Song of the Day – Kate Bush: “Wild Man”

After 12 years between The Red Shoes and Aerial, and five-and-a-half between Aerial and Director’s Cut, Kate Bush is acting like it’s 1978 all over again and releasing two albums in one year. Next month sees the release of 50 Words for Snow, Bush’s first album of all-new material in six years (this spring’s Director’s Cut was an album of reworkings of previous songs.) The lead single, “Wild Man,” premiered yesterday and marries the lush layered style and synth hooks of her ’80s peak with the low-key, mellow harmonies and instrumentation of her 2000s work. The result is a serious grower: where Bush’s spoken verses initially seem underwhelming, repeated listening reveals it to be another rich, alluring release from a true original.


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If you were wondering what Kate Bush looks like these days…

… Then look no further.

Kate Bush is back this spring with Director’s Cut, an unusual package that brings together new versions of songs that appeared on her albums The Sensual World (1989) and The Red Shoes (1993), keeping the “best” elements of the existing tracks while re-imagining others. So far, so mysterious – that is until Amazon jumped the gun a little and posted a 30-second preview clip of the new “Deeper Understanding,” originally from The Sensual World. What emerged was a sultry-sounding new vocal from Bush singing the “I press execute” line followed by a jarring and, frankly, terrifying computerised voice in place of the original angelic chorus of Bush and the Trio Bulgarka. It is a mark of her artistic fearlessness that a 30-second clip of a six-and-a-half minute song (around two minutes’ extension from 1989’s original) can provoke the mostly negative reactions it has among Bush fans so far, but really it makes sense for a song about computers to have a digitised voice in there somewhere. It remains to be seen (or rather, heard) how the other six minutes follow.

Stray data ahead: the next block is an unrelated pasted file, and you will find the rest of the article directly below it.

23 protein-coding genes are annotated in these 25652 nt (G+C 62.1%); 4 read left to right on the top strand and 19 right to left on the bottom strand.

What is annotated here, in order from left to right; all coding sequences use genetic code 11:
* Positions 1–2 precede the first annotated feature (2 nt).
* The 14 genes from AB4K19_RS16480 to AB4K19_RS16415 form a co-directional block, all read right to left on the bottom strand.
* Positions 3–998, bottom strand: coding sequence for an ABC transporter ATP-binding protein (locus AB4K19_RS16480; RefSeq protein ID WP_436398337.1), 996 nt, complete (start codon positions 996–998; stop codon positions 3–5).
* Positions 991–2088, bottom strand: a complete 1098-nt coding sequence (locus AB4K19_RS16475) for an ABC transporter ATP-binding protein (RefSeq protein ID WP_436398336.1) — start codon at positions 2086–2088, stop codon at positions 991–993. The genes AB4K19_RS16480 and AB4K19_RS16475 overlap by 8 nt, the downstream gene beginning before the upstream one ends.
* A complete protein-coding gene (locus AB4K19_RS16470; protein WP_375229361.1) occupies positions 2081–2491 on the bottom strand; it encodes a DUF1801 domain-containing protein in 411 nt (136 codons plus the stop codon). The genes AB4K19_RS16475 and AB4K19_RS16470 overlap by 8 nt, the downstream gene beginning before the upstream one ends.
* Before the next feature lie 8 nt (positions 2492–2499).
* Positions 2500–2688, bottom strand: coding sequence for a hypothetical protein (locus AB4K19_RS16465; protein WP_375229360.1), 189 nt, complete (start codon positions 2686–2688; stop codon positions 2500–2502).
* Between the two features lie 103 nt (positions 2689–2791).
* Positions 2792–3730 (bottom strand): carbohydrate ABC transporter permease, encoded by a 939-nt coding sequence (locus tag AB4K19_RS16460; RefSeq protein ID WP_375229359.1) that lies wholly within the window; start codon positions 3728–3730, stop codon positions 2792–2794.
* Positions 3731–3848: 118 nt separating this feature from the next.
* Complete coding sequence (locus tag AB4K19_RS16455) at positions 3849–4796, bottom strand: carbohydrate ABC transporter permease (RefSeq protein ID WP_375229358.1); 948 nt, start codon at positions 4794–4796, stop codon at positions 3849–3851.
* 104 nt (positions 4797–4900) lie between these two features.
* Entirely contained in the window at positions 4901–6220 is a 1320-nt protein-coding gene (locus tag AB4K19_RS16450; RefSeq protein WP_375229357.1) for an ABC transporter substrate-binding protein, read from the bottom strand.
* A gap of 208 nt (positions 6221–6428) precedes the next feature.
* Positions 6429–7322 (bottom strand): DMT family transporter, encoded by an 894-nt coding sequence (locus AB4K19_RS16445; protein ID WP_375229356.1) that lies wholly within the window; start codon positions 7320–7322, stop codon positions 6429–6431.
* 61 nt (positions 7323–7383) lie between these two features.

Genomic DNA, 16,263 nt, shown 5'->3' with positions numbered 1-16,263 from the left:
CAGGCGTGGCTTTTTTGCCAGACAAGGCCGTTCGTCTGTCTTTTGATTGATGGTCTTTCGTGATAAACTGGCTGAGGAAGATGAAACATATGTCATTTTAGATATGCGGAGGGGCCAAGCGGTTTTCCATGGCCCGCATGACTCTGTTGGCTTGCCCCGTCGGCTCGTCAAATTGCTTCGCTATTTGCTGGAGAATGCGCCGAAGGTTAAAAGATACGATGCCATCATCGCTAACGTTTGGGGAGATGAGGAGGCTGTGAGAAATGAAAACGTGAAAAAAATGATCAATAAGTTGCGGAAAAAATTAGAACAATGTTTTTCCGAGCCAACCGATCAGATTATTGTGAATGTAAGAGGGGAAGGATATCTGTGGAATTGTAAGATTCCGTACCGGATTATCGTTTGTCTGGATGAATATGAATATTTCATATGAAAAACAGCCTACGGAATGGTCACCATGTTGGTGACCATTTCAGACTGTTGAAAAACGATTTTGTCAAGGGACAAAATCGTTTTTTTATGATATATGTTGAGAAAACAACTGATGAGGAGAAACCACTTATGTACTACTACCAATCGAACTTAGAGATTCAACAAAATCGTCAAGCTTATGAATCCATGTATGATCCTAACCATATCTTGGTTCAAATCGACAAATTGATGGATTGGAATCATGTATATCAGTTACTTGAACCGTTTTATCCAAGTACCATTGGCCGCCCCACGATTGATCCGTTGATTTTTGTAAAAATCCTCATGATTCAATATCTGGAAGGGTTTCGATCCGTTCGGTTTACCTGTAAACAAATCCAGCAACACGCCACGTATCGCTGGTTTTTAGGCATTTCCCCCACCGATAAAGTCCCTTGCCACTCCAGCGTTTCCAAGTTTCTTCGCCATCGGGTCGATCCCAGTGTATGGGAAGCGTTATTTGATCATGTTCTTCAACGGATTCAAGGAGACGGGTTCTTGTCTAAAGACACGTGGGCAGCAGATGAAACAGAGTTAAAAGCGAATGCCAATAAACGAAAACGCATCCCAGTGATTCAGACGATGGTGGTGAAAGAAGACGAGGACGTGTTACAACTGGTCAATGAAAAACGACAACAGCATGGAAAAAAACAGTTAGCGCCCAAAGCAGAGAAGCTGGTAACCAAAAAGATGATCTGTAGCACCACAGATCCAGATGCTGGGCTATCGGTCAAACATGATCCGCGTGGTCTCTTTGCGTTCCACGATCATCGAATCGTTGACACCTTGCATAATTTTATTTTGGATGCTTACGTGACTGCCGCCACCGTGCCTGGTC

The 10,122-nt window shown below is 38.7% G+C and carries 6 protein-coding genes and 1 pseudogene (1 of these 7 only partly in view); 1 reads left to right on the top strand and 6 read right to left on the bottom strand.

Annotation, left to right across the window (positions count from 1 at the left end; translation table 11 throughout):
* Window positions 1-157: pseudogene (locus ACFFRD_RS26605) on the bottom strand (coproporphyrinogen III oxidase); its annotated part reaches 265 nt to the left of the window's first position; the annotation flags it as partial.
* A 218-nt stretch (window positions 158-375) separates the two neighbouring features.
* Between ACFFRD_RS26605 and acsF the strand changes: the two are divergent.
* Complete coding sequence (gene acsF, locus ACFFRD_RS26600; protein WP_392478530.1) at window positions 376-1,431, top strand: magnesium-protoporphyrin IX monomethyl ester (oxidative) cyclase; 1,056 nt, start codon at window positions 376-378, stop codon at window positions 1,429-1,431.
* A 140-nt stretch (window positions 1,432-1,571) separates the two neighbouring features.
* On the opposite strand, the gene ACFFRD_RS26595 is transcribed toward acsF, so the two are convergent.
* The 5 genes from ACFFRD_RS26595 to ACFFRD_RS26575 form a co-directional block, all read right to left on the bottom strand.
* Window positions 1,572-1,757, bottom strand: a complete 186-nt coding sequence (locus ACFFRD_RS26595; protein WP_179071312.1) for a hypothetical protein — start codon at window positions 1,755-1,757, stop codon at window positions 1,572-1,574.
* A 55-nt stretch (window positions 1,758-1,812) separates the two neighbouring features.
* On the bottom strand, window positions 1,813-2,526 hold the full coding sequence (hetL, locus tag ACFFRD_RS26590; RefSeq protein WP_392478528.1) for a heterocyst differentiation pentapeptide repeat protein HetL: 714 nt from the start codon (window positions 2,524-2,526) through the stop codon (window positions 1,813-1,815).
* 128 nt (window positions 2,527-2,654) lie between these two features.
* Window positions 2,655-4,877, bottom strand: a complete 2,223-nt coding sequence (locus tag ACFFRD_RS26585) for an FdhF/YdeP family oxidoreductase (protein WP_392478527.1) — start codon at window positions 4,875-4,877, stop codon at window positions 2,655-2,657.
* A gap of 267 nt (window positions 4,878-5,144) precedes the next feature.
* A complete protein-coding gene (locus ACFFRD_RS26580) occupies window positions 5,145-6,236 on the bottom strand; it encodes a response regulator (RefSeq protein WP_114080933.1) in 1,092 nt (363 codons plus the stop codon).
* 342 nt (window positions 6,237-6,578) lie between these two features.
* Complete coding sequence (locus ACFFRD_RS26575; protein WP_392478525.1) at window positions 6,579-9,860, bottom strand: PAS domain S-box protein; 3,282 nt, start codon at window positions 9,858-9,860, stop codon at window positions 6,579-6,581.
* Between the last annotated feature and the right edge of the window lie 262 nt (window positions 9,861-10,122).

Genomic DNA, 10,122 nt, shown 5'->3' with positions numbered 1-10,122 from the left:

It’s an odd project, definitely, but both of these records that Bush is revisiting came at difficult points in her life. With The Sensual World, Bush was struggling with studio fatigue, having rarely been out of the confinement of the recording atmosphere for the best part of a decade, and had the problem of following two landmark artistic triumphs in The Dreaming (1982) and, commercially as well, Hounds of Love (1985). Then, The Red Shoes was beset by personal issues as Bush split from her long-time partner Del Palmer and suffered through the death of her mother Hannah, contributing to one of her less focused records. Still, she has expressed the opinion that these records contain some of her best work – so it makes sense for her now, with the benefit of two decades’ hindsight, to return to tinker with them with a fresh new approach. Whether Bush stretches even further back and undertakes a similar project with her other records remains to be seen, but the very arrival of any new Bush release is cause for celebration, giving her propensity for large gaps between records.